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Do I Have to Pay Taxes on Child and Spousal Support in a Divorce?

 Posted on June 10, 2024 in Maintenance

Arlington Heights, IL divorce attorneyDivorce often changes the financial situation of people going through it. Courts, therefore, may order one or both of the spouses to pay family maintenance, which refers to child support and/or spousal support (also known as alimony). Alimony is paid by one spouse to the other. When it comes to child support, both parents may be ordered to contribute.

Common questions among both the paying spouse (the payor) and the spouse receiving the support (the payee) are: 

  • How do taxes factor into family maintenance? 

  • Does the payee need to pay taxes on the support he or she receives? 

  • Can the payor deduct taxes from the support he or she pays?

This article will discuss the answers to these questions. However, every situation is different, and any questions regarding family maintenance should be directed to a divorce attorney.

How Do Taxes Factor Into Child Support?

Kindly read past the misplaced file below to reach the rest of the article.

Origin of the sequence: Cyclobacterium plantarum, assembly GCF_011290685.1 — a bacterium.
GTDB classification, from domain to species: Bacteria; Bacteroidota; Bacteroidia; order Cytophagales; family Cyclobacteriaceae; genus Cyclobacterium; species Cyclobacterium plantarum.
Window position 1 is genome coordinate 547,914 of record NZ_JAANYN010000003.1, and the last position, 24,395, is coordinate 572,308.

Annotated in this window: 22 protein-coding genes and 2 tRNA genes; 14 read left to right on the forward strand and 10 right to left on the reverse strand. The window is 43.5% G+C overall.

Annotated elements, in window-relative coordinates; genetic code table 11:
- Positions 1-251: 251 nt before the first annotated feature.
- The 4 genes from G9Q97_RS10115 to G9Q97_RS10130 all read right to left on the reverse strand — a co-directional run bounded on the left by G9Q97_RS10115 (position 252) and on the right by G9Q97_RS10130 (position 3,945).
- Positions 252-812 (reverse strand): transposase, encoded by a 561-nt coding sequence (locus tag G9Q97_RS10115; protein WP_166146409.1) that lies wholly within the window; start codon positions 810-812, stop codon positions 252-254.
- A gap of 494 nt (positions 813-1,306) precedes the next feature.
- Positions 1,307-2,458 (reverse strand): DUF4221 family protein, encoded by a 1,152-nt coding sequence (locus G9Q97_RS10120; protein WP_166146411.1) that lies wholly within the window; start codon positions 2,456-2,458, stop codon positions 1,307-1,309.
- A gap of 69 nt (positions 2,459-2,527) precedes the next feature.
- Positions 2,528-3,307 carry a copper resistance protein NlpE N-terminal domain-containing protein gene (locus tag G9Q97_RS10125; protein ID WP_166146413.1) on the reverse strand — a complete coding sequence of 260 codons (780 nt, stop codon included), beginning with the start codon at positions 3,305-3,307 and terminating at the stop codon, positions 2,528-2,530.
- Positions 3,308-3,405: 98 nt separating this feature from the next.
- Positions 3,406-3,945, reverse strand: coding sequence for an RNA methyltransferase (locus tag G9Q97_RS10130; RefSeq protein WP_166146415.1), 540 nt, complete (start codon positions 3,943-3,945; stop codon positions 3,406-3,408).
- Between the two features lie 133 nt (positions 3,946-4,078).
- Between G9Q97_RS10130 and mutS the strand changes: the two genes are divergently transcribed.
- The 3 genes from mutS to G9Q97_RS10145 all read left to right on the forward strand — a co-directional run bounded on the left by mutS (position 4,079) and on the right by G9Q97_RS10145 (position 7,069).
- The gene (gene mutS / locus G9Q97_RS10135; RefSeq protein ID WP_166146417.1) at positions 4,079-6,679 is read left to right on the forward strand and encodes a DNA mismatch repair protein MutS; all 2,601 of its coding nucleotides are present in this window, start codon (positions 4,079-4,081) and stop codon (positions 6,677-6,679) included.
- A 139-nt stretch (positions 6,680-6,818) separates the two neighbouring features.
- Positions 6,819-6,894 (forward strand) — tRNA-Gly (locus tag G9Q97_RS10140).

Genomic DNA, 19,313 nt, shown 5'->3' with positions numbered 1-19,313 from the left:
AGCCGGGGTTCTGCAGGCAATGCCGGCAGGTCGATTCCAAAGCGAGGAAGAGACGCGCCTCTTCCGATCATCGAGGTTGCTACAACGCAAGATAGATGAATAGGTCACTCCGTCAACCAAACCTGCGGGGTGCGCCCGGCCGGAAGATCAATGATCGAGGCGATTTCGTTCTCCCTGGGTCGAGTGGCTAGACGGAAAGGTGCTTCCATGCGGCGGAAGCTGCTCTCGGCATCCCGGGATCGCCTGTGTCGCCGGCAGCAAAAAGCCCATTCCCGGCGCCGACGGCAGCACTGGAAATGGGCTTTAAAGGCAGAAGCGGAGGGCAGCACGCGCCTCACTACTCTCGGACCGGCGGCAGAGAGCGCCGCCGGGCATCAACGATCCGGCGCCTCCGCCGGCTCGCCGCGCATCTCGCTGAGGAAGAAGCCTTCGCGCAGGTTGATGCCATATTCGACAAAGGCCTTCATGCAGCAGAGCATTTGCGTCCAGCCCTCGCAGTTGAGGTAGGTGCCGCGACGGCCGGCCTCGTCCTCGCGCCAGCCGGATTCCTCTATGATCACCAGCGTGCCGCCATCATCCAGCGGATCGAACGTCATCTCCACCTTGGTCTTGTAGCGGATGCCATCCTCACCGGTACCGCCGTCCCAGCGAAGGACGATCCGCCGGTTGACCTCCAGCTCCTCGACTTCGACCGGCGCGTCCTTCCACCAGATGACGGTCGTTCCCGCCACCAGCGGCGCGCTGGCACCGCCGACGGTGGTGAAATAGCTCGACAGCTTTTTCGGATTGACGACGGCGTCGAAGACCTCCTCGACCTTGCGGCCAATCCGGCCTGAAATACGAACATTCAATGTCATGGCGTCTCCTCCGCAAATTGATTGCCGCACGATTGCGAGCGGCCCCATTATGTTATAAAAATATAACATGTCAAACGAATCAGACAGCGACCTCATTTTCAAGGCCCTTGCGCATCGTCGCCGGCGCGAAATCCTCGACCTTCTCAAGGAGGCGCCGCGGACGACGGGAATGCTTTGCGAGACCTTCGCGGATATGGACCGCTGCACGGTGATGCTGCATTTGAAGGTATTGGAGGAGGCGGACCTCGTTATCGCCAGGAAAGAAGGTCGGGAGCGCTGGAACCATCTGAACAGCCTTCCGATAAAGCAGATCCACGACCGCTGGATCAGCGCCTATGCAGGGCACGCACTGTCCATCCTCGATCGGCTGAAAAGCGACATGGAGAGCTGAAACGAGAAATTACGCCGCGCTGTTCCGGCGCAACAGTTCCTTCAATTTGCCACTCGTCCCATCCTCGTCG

Child support is tax-neutral. This means that the spouse who pays the child support cannot deduct taxes from the payments and the spouse who receives the support does not pay taxes on the money. Essentially, taxes do not factor into child support at all.

The reason for this is that the payor is supporting the child with income that he or she already pays taxes on. It is the same thing during the marriage, when the parents simply use their taxable income to support their child. The only difference is that now, after the divorce, the payor is sending the money to a former spouse instead of spending it on the child directly.

How Do Taxes Factor Into Spousal Support?

Spousal support, or alimony, is also tax-neutral if it was ordered after January 1, 2019. If it was decreed before that date, then the payee must pay taxes on the alimony and the payor can deduct taxes from the alimony payments. Any orders after that date are tax-neutral.

What About Other Tax Benefits?

Other tax considerations depend on which parent has the majority of parenting time, otherwise known as physical custody. For example, it is usually the parent living with the child who gets to claim the child as a dependent on tax returns or is allowed to claim child tax credits.

Contact an Arlington Heights, IL Divorce Lawyer

Not all divorces are equal, and it can be hard to know the tax implications in your specific case. The best way to understand what tax obligations or benefits you have is to consult with an Arlington Heights, Illinois divorce attorney. At A. Traub & Associates, our attorneys are not just excellent at divorce and family law. We also have broad knowledge of the tax considerations that apply to a given case, and we will be happy to make connections with excellent tax attorneys who can help. Call 847-749-4182 to schedule a consultation with a friendly divorce lawyer today.

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